MHG39898 - Mausoleum, St. Mary's Church, Wardlaw


17th-century burial aisle, the only element of the former Wardlaw parish church surviving as a roofed building.

Type and Period (1)

  • MAUSOLEUM (Post Medieval - 1560 AD to 1900 AD) + Sci.Date

Protected Status

Full Description

What appears to be the foundations of St Mary's Church are attached to the W side of the Lovat Mausoleum, and the enclosure is now used for burials of the Frasers of Reelig. It measures 10.3m E-W by 6.6m N-S within walls 0.5m thick. The W wall is partly destroyed, and the N and S walls averaging 1.0m high are topped by a later coping, but the harled E gable is virtually intact and incorporated in the W wall of the mausoleum. According to a notice board the church was built in 1618 when the parishes were united, and there is no ground evidence to support an earlier date. The same notice, however, states that the mausoleum was built in 1634, but the date 1722 is inscribed on the belfry.
The earliest legible grave markers are of the early 17th C. No trace of cup marked stones, nor of the cross fragment. The grave yard is still in use.
Visited by OS (A A) 22 June 1975

An archaeological examination was carried out in connection with restoration work at this important 17th/18th-century building. A fine quatrefoil window exposed in the W gable of the mausoleum is thought to be the remains of the window dedicated by Euphemia Fraser in 1341. Other fragments of dressed masonry thought to derive from the medieval church were also found. However, apart from the W gable, no walling incontrovertibly related to the earlier church was revealed. Further work is planned.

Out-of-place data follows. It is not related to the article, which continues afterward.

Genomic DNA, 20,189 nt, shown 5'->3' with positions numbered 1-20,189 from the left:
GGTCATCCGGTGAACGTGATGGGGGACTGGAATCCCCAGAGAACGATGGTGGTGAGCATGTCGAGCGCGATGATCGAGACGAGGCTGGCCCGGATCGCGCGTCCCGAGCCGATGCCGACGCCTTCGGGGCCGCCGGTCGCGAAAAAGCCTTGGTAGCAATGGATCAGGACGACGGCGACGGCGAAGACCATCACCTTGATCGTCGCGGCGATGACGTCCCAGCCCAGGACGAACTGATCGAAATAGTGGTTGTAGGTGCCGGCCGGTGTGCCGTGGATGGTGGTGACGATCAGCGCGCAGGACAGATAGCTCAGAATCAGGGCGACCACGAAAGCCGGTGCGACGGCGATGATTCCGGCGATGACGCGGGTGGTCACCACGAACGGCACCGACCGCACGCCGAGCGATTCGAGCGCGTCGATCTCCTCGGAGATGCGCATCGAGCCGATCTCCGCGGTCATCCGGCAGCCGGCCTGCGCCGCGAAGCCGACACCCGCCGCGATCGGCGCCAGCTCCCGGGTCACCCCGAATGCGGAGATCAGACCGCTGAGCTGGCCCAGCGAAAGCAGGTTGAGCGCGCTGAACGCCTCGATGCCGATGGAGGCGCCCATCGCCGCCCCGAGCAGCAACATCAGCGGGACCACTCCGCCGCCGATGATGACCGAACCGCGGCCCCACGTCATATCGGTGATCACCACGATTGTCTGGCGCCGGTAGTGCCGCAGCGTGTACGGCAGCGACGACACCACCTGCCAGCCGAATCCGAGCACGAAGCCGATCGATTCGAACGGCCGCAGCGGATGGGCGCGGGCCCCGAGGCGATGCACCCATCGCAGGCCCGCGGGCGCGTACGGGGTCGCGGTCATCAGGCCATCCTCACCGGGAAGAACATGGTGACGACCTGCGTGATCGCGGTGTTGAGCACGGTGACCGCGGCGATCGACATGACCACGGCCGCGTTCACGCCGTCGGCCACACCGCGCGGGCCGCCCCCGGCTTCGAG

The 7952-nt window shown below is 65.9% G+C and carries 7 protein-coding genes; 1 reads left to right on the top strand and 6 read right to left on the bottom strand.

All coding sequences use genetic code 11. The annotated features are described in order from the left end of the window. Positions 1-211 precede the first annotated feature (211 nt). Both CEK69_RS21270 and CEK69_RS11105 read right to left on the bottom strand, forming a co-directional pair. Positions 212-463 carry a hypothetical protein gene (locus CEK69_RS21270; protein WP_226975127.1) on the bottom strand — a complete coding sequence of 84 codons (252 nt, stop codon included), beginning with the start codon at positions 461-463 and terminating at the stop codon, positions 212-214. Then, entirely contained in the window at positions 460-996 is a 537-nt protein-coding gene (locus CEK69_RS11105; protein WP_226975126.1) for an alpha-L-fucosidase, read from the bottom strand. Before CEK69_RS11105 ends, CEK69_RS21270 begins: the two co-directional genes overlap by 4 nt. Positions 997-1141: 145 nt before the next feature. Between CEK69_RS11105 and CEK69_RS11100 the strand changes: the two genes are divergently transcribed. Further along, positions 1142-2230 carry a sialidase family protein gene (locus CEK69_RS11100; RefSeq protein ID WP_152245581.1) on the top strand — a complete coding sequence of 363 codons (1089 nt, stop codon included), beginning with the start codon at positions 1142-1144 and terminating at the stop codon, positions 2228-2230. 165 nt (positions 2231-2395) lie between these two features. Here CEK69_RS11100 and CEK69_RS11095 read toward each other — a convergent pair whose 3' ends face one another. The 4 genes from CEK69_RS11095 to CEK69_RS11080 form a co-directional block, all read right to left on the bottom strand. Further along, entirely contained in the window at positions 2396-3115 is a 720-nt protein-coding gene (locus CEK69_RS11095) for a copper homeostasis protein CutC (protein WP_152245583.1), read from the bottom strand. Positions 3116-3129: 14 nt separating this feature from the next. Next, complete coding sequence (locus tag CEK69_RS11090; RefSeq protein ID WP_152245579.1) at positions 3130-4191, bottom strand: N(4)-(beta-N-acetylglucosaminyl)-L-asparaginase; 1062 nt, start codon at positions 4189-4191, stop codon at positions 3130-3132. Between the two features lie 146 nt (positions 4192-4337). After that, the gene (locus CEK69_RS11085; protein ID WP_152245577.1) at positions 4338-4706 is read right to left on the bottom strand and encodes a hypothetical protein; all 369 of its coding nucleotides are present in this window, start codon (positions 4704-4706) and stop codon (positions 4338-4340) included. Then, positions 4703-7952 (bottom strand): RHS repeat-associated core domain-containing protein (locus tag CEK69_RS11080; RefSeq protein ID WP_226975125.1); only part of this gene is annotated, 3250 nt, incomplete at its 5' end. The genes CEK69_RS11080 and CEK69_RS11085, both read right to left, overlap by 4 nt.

A full report will be lodged with the NMRS and Highland SMR.
Sponsor: Wardlaw Mausoleum Trust.

The above information was imported from the RCAHMS Canmore database when the digital HER (formerly SMR) was established in 1995. <1>

Parts of the Canmore description not relevant to the mausoleum have been removed from this record. <2>

A detailed description of this mausoleum ("Lovat Burial Aisle") can be found in Historic Scotland's listed building information (see link at the bottom of this record). <3>

Wardlaw Mausoleum was one of twenty sites to have been part of the SCOT2K Native Pine Dendrochronology Project. One of the aims of this project included dating and provenancing of native Scottish pine timbers in buildings and archaeological sites and dates were found to range from the fifteenth to the nineteenth centuries, from high-status castles to modest cruck cottages. They were mostly located in the Highlands where Scots pine occurs naturally and so these areas were more likely to have had native pine used in buildings, although an early example of long-distance transport is also identified. More widely in Scotland, many historic buildings are dominated by imported timber from the 15th century onwards, and native timbers may be under recognised, something the project is helping to address. Crypt hatch boards of native pine from the mausoleum were dendrochronologically dated to the 18th century, with a terminus post quem date of 1721 AD. <4> Summary of results. <5>

Sources/Archives (5)



Grid reference Centred NH 5496 4570 (14m by 10m) (2 map features)
Map sheet NH54NW
Civil Parish KIRKHILL
Geographical Area INVERNESS

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Related Monuments/Buildings (1)

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